Westinghouse acts to benefit shareholders Takeover now easier; outsiders gain clout

NEW YORK — NEW YORK -- The Westinghouse Electric Corp. became the latest company to increase its accountability to shareholders when the troubled company's board voted yesterday to increase the power of outside directors and to make a takeover of the company easier.

Wall Street analysts said the board's decision did not signal that the company was up for sale -- though a sale would be easier under the new rules -- but indicated that it was looking for shareholder support as it embarked on a radical restructuring plan that has seen it shed thousands of jobs.


"They want the shareholders on their side and so are giving them what they want. Some had been very vocal in criticizing the board," said Judy A. Meehan, of Parker/Hunter Inc., a Pittsburgh brokerage.

The scrapped anti-takeover provision, known as a "poison pill," made hostile takeovers virtually impossible by doubling the number of outstanding shares when a corporate raider started to attack. Although they can protect a company from being gutted by a raider, poison pills have been unpopular with shareholders because they depress stock prices by discouraging large stock purchases.


The board also increased the power of outside directors by creating a governing committee composed of outside directors and reaffirming that its executive pay committee would be run by outsiders.

In addition, the company said its board decided all directors should be elected annually after the current directors' terms expire and that voting should be by secret ballot.

"It's clearly positive. We're really happy," said Richard Copes, a spokesman for the California Public Employees Retirement System (Calpers), which owns about 1 percent of Westinghouse stock.

Mr. Copes said Calpers had been able to meet with Westinghouse management for the first time yesterday and felt that they were becoming more responsive.

The Westinghouse board's steps came as directors and shareholders across America become more assertive as they tire of well-paid, aloof managers presiding over troubled companies. the past, boards, charged with overseeing management in the interest of shareholders, were largely dominated by members of that management.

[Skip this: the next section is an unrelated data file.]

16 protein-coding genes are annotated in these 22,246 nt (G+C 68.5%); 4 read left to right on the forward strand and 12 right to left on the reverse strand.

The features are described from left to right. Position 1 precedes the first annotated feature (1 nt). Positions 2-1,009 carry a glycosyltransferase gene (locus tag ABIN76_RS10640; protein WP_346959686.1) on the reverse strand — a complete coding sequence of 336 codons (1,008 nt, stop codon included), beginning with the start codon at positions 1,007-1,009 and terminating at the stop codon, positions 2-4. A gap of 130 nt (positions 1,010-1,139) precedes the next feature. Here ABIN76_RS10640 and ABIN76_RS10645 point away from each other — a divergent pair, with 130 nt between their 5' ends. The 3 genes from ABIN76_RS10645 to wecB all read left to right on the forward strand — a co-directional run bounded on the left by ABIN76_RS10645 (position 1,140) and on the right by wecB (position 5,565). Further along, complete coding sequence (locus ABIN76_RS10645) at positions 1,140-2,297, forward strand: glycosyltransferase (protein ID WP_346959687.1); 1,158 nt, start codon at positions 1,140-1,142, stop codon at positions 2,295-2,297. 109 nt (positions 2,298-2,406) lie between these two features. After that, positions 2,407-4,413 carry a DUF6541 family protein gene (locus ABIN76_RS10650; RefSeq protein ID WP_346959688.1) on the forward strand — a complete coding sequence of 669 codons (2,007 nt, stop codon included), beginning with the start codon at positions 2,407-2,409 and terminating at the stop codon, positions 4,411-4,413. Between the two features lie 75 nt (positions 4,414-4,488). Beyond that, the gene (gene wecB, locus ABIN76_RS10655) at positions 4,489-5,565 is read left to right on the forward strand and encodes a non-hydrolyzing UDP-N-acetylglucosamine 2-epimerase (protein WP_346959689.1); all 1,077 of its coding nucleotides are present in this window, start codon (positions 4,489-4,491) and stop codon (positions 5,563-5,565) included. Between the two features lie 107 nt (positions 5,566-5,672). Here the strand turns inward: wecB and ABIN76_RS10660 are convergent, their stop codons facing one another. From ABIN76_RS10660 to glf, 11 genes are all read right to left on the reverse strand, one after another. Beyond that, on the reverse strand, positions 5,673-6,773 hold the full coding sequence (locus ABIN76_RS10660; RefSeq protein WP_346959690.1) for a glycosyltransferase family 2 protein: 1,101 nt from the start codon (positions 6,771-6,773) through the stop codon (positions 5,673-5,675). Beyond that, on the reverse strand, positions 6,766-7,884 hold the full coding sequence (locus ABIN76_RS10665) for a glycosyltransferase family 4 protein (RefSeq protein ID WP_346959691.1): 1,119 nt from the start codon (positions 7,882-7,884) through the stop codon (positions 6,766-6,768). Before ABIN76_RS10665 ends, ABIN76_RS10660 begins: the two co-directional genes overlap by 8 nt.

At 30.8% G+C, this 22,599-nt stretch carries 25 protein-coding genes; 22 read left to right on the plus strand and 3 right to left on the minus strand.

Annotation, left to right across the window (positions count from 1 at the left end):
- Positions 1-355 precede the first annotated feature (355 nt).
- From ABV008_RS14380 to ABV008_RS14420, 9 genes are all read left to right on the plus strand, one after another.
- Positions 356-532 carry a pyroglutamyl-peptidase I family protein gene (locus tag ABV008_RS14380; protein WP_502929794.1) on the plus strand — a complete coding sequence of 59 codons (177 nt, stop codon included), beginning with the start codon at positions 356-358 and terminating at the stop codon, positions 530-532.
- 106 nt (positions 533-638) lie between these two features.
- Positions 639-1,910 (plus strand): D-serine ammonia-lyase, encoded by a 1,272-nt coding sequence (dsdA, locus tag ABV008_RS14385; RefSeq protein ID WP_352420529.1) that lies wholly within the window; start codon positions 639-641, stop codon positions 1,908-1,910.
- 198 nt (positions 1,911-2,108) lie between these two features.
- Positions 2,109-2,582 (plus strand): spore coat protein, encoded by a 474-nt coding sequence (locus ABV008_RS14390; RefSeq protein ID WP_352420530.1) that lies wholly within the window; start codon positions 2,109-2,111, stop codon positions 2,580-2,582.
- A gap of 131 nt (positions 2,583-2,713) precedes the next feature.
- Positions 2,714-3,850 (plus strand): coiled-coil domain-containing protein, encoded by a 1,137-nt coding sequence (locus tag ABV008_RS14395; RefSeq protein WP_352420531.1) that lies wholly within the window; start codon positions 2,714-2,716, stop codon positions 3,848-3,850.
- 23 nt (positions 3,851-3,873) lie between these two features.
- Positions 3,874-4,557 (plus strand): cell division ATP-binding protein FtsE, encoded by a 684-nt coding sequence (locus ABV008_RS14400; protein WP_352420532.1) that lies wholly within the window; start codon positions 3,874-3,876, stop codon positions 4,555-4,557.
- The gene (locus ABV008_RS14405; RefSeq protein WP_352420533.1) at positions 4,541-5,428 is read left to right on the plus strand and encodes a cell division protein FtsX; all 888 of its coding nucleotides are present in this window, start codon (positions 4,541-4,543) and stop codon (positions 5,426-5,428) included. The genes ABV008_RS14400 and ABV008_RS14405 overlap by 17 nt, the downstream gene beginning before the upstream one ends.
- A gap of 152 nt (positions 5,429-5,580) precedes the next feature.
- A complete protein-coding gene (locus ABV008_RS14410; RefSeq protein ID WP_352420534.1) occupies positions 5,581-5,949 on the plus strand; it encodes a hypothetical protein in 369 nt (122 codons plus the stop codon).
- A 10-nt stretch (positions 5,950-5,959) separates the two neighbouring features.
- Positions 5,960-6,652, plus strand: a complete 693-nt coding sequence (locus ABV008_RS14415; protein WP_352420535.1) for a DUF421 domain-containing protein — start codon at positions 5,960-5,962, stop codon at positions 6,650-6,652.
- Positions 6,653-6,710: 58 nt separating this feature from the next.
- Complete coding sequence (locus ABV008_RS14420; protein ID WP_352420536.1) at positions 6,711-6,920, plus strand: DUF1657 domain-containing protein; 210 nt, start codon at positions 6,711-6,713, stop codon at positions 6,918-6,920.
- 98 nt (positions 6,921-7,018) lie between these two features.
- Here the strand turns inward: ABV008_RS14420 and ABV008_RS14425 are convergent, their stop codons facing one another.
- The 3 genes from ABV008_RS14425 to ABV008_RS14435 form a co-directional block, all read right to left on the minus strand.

This year, the board of General Motors Corp. forced the company's top executive to step down as the automaker continued to lose money. But Westinghouse's board did not go that far yesterday, reconfirming its unanimous support for Chief Executive Officer Paul E. Lego.

Mr. Lego said the changes were part of company's long-term plan to turn its fortunes around.

"The Westinghouse board of directors and the newly organized management team are committed to rebuilding the value of Westinghouse for its shareholders. It is our top priority," Mr. Lego said in a statement.


Westinghouse has more than 100,000 employees nationwide, including 12,000 in Linthicum, at its Electronic Systems Group. About 1,000 employees in Maryland are due to lose their jobs as part of Westinghouse's cutbacks.

The Pittsburgh-based company announced last week that it would pare 23,000 employees by selling its financial services unit and four other businesses and cut its dividend by 44 percent to 40 cents a year.

The stock closed yesterday at $13.125, up 25 cents, with 1.5 million shares trading. The stock has risen $3 since the restructuring plan was announced last week.

Although Wall Street has welcomed Westinghouse's move to concentrate on its electronics business, shareholders were likely miffed at losing part of their dividend, an analyst said, making yesterday's decision all the more necessary.

The board's decision to dump the poison pill provisions was also seen as largely risk-free because there is little likelihood that a buyer would surface for the troubled company. A controlling interest in Westinghouse, which lost more than $1 billion last year, would likely cost between $6 billion and $8 billion.